Correlates of physician empathy and knowledge of cancer pain management

Lisa Korostoff Rooney, University of Pennsylvania


Cancer pain is an issue of crucial importance in medicine. It is well documented in the medical literature that cancer pain has generally been inadequately managed. Persuasive evidence in the psychological literature indicates that empathy motivates helping behavior. Pain management is illustrative of one of the most essential helping behaviors in a physician's repertoire of skills. This study investigated the relationship between physician empathy and knowledge of effective cancer pain management. The study sample was comprised of 371 physicians (M = 328, F = 43) from four specialties: (a) hematology, (b) oncology, (c) surgery, and (d) gynecology. The subjects were assigned to two samples by random sampling stratified by specialty. The subjects completed the Cancer Pain Management Survey (CPMS), a brief author constructed competency measure to assess knowledge of cancer pain management, and two empathy scales: the Davis Interpersonal Reactivity Index (1980), a multidimensional measure of empathy, and the Hogan Empathy Scale (1969), a measure of cognitive empathy. Data analyses were conducted using a stepwise multiple regression analysis, a cross-validation analysis, analyses of variance, and post hoc tests. The expectation that empathy would relate to knowledge of pain management was affirmed. Scores on the two empathy measures, clinical experience, and age comprised the four significant predictors in the regression analysis. Cross-validation shrinkage was 4%. Analyses of variance and post hoc tests revealed that the females scored significantly higher on the CPMS, the IRI total score, and the IRI Empathic Concern and Fantasy subscales. On the CPMS, analysis of variance and post hoc tests revealed that hematologists and oncologists scored significantly higher than gynecologists and surgeons. In addition, physicians who reported that they "Very effectively" convey a sense of warmth and caring to their patients scored significantly higher on the CPMS and the empathy scales. Thus, physicians' self-assessed skill in communicating empathy to their patients was directly reflected in their empathy scores and in their knowledge of cancer pain management. Implications are discussed for the education and training of physicians. These findings underscore the importance of the trend toward more humanistically oriented medical education.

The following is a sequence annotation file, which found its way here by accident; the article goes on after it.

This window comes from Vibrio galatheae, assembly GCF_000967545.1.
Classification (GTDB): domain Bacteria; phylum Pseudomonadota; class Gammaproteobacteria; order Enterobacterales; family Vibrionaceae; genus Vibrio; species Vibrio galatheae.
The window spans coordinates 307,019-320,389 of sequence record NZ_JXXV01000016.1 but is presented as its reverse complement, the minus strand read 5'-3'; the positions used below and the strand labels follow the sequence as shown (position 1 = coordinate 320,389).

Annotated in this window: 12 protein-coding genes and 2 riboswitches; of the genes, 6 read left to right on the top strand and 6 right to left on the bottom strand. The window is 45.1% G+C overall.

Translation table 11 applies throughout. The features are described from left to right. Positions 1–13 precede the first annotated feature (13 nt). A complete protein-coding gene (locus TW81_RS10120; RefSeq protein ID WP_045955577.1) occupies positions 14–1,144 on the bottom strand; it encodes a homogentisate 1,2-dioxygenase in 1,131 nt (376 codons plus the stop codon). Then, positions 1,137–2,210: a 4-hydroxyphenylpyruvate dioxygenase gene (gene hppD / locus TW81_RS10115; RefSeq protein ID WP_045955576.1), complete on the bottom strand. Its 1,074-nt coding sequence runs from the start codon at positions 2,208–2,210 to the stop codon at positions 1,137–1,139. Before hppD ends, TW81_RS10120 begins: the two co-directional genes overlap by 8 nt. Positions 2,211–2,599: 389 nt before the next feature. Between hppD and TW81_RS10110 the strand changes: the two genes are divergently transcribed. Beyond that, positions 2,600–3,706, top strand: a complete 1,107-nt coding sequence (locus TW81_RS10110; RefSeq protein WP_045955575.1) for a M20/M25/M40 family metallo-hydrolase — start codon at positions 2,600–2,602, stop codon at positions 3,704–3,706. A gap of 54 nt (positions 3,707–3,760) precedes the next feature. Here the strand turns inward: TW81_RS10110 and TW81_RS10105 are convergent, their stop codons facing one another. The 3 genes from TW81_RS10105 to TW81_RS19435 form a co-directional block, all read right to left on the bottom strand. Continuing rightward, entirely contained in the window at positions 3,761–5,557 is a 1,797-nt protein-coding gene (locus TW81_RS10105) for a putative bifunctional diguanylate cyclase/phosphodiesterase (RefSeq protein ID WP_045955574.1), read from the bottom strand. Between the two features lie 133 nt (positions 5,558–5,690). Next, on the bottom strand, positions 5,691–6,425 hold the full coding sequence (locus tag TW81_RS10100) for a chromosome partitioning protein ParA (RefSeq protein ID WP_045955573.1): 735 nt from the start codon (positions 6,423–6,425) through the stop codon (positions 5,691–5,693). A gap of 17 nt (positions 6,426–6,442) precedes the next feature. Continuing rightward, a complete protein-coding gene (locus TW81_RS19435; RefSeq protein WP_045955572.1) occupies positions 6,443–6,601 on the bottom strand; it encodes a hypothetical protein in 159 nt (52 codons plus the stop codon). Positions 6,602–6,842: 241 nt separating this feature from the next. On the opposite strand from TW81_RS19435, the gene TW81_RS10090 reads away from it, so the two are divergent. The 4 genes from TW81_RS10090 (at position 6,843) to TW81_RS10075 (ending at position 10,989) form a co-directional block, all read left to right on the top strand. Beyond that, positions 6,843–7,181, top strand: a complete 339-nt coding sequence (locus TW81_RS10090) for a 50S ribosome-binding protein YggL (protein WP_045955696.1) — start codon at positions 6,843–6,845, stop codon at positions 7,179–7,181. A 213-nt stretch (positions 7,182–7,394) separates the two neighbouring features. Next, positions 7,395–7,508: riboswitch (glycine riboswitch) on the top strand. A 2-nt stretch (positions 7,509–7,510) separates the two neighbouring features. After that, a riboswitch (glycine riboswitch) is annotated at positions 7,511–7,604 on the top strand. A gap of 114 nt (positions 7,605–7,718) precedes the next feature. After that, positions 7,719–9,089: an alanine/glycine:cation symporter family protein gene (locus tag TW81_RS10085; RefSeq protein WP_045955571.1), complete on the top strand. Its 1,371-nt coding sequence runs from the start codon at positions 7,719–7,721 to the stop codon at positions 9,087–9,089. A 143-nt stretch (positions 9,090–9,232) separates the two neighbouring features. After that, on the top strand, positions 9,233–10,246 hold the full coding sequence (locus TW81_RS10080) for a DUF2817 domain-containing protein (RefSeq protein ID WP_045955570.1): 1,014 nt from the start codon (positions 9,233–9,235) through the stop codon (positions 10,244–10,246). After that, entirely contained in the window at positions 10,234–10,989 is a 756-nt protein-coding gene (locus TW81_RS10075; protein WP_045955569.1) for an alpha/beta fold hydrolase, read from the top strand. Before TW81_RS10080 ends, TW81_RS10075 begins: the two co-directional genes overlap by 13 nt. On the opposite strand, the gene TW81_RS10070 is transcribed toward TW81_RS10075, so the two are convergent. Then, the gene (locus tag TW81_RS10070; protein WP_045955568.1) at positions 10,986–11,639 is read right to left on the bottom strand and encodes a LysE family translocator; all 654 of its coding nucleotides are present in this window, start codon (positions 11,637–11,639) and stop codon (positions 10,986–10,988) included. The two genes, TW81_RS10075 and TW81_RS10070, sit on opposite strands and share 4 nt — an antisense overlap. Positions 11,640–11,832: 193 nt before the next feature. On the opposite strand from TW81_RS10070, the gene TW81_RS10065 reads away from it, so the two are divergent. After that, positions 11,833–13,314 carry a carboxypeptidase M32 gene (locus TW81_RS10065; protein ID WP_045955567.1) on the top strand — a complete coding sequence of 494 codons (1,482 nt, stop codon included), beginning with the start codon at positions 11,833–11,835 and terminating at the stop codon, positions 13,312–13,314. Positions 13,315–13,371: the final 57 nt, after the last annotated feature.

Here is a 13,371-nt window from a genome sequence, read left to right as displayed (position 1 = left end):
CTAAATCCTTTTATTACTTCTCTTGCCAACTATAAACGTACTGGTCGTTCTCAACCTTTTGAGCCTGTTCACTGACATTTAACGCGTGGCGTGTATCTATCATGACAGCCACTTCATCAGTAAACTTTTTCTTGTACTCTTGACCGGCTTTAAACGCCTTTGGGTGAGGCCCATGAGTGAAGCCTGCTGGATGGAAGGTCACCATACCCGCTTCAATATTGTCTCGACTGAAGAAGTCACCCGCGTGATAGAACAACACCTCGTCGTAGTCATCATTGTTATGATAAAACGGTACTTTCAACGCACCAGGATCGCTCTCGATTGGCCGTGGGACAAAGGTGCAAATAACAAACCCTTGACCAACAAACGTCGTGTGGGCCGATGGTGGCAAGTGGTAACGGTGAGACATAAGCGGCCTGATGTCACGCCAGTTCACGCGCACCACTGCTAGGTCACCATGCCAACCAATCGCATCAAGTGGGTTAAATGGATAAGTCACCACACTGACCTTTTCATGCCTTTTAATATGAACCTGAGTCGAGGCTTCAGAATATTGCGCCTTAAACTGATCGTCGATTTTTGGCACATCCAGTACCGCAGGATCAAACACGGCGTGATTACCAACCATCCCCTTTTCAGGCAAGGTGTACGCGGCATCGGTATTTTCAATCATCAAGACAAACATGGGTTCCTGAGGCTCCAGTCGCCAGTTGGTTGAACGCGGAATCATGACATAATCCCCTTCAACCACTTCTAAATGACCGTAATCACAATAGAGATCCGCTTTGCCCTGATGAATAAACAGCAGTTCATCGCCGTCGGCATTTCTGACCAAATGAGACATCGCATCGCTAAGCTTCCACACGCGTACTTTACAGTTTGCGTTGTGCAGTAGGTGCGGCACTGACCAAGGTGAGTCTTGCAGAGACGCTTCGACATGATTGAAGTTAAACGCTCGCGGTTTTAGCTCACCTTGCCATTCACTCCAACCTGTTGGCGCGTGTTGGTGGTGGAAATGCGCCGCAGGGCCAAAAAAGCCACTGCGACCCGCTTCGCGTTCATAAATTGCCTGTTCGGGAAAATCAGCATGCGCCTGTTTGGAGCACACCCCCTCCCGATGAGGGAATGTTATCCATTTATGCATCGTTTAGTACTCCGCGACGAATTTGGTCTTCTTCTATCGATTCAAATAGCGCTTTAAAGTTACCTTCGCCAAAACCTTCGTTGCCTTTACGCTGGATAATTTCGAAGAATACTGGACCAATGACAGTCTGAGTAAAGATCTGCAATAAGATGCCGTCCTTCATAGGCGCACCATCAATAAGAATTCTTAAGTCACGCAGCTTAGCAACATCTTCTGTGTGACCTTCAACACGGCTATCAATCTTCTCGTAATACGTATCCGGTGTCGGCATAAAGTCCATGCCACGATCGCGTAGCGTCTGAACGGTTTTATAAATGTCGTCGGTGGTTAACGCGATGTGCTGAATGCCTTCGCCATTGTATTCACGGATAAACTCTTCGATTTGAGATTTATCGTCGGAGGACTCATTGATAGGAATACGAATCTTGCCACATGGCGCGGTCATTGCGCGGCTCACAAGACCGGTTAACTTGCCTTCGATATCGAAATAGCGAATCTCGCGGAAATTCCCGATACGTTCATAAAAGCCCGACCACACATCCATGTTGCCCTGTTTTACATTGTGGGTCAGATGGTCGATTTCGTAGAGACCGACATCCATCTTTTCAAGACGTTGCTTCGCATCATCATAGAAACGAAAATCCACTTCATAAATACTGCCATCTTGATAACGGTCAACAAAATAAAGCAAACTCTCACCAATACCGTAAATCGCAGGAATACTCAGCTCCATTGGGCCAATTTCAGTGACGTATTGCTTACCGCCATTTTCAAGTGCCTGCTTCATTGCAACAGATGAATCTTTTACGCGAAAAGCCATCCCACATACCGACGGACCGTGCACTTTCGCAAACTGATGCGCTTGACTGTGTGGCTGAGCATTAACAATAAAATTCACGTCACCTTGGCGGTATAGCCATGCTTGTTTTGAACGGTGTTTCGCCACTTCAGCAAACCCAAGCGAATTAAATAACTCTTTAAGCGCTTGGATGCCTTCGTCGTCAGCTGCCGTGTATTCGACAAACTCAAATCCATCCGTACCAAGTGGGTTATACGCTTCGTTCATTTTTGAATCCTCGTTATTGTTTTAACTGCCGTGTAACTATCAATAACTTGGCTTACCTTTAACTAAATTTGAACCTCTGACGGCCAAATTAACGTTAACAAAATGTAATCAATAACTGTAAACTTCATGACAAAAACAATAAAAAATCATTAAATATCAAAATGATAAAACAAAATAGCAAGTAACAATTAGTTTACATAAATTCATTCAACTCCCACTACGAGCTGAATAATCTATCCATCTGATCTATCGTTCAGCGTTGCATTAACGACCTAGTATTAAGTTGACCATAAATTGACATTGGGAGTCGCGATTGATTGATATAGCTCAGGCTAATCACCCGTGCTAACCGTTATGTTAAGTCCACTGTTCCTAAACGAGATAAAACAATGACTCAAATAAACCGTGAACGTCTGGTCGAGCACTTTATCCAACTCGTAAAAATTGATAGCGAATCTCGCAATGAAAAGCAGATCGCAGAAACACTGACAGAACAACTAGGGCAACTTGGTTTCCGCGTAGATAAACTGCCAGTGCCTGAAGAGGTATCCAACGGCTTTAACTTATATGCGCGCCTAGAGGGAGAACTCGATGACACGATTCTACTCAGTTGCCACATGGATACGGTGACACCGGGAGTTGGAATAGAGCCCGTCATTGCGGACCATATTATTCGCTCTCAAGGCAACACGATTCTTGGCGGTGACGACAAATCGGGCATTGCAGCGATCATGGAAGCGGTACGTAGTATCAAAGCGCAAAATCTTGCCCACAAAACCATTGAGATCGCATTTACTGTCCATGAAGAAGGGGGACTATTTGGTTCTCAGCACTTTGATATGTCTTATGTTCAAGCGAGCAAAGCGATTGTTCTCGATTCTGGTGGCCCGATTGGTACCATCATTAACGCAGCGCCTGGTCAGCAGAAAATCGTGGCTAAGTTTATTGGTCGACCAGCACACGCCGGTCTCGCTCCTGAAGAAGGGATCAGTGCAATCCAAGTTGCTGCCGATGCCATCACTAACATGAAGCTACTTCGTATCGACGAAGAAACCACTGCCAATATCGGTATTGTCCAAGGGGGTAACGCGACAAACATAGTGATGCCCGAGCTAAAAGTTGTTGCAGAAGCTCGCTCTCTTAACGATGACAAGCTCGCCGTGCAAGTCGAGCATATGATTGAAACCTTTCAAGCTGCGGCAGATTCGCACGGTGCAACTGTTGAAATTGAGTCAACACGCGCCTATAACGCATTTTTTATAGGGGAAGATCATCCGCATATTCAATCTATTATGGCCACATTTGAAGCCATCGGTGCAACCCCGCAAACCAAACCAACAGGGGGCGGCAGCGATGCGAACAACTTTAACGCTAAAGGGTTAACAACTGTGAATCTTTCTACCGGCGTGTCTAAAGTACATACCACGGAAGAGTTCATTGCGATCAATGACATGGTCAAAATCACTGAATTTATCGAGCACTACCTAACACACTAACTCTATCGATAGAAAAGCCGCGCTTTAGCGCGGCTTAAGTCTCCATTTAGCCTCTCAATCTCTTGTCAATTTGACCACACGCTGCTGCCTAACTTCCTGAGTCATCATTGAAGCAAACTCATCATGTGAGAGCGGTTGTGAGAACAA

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Recommended Citation

Rooney, Lisa Korostoff, "Correlates of physician empathy and knowledge of cancer pain management" (1990). Dissertations available from ProQuest. AAI9026633.